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Tucson Weekly Thanks for Not Breeding

Grasslands around the Santa Rita Mountains are suddenly infested with humans.

By Kevin Franklin

MARCH 2, 1998:  A NAUSEOUS FEELING rolls over me. The bulldozers have finally arrived.

I'm driving along Continental Road on my way to the north flank of the Santa Rita Mountains, a rolling landscape of tall grass and mesquite trees. I always thought this vast grassland defined the Santa Rita Mountains and Madera Canyon, much like Africa's Serengeti around Mount Kilimanjaro. It's a lowland retreat for wildlife and a psychological panacea for humans. You could look out here and know that this was a complete habitat. Except for a few structures tucked away in Madera Canyon, the open country extended in an unbroken mass all the way to the top of Mount Wrightson.

So of course someone had to come along and build a bunch of houses on it. Seemingly overnight, an entire development popped out like zits on a teenager.

Intellectually I was aware this would happen one day, but the reality of it hits my gut like a baseball bat. In one sense this is no big deal. It's a few tens of acres gone by the way. The wildlife will survive just fine in the remaining open country.

The problem is, it won't remain open. This is the first wave. There will be more developments coming to encircle the range, and probably sooner rather than later. It's the story of the Catalina Mountains and Pusch Ridge all over again. Eventually developments will blanket the land right up to the U.S. Forest Service boundary. Without the buffer of the rolling grasslands, the ecology of the mountain will atrophy, and before long creatures will begin disappearing.

All this goes through my mind as I drive along, looking at the new houses. They're the standard Santa Fe stucco crap getting slapped up all over the Southwest. I swear there must be a machine somewhere that spits these things out. I drive by the gate: "Madera Reserve," it says. That takes the cake. Where do these developers get off with these names? Madera Reserve, La Preserve, Dove Mountain, etc. Is it some private joke to name their clapboard white-collar ghettos after the wildlife they paved over in the process of building? The only "reserve" around here was the open country that buffered the mountains. I wonder if anyone would savor the irony if some inter-galactic colonizing species came here, wiped out all the humans and built the "Earthling Resort and Spa."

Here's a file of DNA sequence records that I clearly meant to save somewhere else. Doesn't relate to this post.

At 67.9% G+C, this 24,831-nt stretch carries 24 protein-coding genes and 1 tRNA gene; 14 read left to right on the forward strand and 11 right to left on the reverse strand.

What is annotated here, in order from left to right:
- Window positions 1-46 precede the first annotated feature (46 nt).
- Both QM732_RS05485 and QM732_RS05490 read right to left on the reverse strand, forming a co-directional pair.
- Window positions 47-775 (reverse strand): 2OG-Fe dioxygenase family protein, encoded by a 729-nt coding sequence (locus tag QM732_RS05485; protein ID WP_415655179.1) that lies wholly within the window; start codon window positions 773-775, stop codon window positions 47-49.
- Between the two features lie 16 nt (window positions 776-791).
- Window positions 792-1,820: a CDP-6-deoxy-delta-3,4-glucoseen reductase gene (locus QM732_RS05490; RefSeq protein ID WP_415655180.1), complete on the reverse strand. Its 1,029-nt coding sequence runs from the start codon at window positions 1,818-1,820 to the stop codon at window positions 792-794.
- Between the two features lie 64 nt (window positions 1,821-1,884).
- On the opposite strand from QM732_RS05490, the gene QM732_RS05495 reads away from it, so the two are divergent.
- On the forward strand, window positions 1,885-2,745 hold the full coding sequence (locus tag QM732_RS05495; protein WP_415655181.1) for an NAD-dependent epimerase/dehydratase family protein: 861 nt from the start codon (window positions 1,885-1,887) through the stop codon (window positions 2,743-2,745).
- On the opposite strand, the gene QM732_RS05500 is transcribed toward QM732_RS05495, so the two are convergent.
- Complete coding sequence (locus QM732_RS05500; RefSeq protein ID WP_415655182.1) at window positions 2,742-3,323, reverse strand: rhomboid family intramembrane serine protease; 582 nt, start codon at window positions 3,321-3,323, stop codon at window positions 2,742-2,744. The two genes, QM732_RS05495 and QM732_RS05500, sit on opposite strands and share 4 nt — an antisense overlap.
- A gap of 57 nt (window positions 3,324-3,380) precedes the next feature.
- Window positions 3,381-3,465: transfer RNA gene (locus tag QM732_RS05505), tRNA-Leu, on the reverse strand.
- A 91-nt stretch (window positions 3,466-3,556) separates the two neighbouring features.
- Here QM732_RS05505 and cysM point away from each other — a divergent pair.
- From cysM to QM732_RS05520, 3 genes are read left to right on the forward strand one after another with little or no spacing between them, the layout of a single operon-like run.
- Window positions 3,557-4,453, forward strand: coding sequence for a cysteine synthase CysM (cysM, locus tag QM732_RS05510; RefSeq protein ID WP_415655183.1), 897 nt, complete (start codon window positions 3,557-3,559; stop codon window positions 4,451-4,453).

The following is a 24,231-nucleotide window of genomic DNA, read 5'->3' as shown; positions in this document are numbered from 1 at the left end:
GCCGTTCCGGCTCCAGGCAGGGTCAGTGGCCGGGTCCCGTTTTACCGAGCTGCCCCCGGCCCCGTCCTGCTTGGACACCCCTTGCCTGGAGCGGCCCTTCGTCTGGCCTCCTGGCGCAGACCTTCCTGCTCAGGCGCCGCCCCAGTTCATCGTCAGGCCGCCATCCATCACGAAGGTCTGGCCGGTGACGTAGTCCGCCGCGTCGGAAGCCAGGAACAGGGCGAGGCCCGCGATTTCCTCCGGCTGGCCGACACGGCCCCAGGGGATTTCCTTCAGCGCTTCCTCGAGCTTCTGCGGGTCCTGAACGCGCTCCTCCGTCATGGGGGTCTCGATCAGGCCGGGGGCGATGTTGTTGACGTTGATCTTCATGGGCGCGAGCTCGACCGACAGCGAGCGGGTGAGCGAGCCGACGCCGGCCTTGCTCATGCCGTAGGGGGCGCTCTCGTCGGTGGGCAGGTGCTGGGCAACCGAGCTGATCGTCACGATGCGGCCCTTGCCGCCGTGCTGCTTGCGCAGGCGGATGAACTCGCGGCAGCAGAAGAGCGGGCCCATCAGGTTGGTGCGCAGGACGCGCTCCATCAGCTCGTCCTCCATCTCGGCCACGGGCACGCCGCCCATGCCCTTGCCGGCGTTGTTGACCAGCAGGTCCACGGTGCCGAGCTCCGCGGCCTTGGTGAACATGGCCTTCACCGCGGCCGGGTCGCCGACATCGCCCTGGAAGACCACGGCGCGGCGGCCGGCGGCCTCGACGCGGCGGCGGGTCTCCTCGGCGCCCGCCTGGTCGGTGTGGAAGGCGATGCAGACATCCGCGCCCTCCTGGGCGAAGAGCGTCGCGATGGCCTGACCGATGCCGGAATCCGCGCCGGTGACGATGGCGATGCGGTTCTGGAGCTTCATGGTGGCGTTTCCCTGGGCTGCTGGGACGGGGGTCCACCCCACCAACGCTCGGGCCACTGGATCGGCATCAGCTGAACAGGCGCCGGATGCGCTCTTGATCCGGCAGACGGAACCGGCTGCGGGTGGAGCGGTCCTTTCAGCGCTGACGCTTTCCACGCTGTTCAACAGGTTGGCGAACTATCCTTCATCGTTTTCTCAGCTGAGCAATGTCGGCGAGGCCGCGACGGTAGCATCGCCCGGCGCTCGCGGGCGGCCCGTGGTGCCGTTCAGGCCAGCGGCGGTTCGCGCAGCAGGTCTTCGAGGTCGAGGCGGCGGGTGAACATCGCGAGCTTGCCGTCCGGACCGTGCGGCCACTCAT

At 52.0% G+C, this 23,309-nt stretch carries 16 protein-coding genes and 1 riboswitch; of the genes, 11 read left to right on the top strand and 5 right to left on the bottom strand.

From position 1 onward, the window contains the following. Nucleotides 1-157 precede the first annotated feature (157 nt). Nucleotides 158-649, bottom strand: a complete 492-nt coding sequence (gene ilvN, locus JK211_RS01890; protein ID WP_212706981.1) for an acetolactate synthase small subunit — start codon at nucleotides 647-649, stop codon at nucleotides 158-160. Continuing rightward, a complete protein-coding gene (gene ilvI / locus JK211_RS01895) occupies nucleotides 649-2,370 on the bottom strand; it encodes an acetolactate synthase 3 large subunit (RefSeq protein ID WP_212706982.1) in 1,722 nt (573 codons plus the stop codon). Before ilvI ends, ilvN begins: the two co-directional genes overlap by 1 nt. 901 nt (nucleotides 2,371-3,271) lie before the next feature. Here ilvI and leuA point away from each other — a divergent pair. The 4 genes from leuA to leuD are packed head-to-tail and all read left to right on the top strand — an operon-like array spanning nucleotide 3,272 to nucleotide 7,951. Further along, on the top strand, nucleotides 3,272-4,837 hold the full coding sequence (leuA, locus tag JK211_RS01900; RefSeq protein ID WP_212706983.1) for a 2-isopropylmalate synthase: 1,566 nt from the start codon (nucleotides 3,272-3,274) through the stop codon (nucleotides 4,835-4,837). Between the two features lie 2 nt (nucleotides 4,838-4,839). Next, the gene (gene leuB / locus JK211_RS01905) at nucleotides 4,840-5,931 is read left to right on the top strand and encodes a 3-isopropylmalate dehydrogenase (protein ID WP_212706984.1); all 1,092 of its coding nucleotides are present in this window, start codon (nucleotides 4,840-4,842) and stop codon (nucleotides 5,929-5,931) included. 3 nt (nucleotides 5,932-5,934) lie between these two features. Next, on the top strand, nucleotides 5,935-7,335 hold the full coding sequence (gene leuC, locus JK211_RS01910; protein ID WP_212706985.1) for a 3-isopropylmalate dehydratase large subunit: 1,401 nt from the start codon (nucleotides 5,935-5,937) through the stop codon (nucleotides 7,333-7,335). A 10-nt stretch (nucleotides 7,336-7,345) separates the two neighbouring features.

I continue down Box Canyon Road toward the Experimental Range Headquarters. The Experimental Range is a vast stretch of open country bordering the Forest Service land. It's owned by the state and used by the University of Arizona for agricultural research. Like everything else owned by the state, it's potentially up for sale. Unless an effort is made now to ensure its continued status, ultimately it will become "La Range." The headquarters are located at the mouth of Florida Canyon, my destination today.

The trail starts just before the main gate to the headquarters. Water is cascading down the often dry creek bed and under thick stands of oak and netleaf hackberry trees. I listen to the sound of the water running and enjoy the lonely trail. Still, I can't shake the feeling that this will be nothing more than a quasi-urban park by the time I'm an old man. The Central Park of the Tucson-Green Valley metro-area megalopolis.

The development back on the road ticks me off, but it's just a symptom. "Madera Reserve" is creeping into a lot of open space prematurely, but sooner or later population growth would demand its use. Which brings us to the root of the problem.

I scoff at the notion that in order to maintain our economy, our population needs to keep growing. Forget all the economic theory, think about the reality of that. It means that when there are 20 billion people on this planet, and we're up to our eyes in excrement and human debris, there will be some economist saying, "Keep making more, we don't want the economy to falter." It's got to stop somewhere, and the sooner the better.

I stop to snap a photo of a cow tank full of water with the Santa Cruz Valley as a backdrop. The tank looks like a giant petri dish and reminds me of a conversation I once had about how humans on Earth are like bacteria in a lab. Being mindless, bacteria continue to reproduce and expand, even as they begin to tax the resources of their little dish. Eventually, there are so many of them that they run out of space and food and begin poisoning themselves with their own waste. Ultimately, they all die.

Next week: Out There takes on the Arizona outback!

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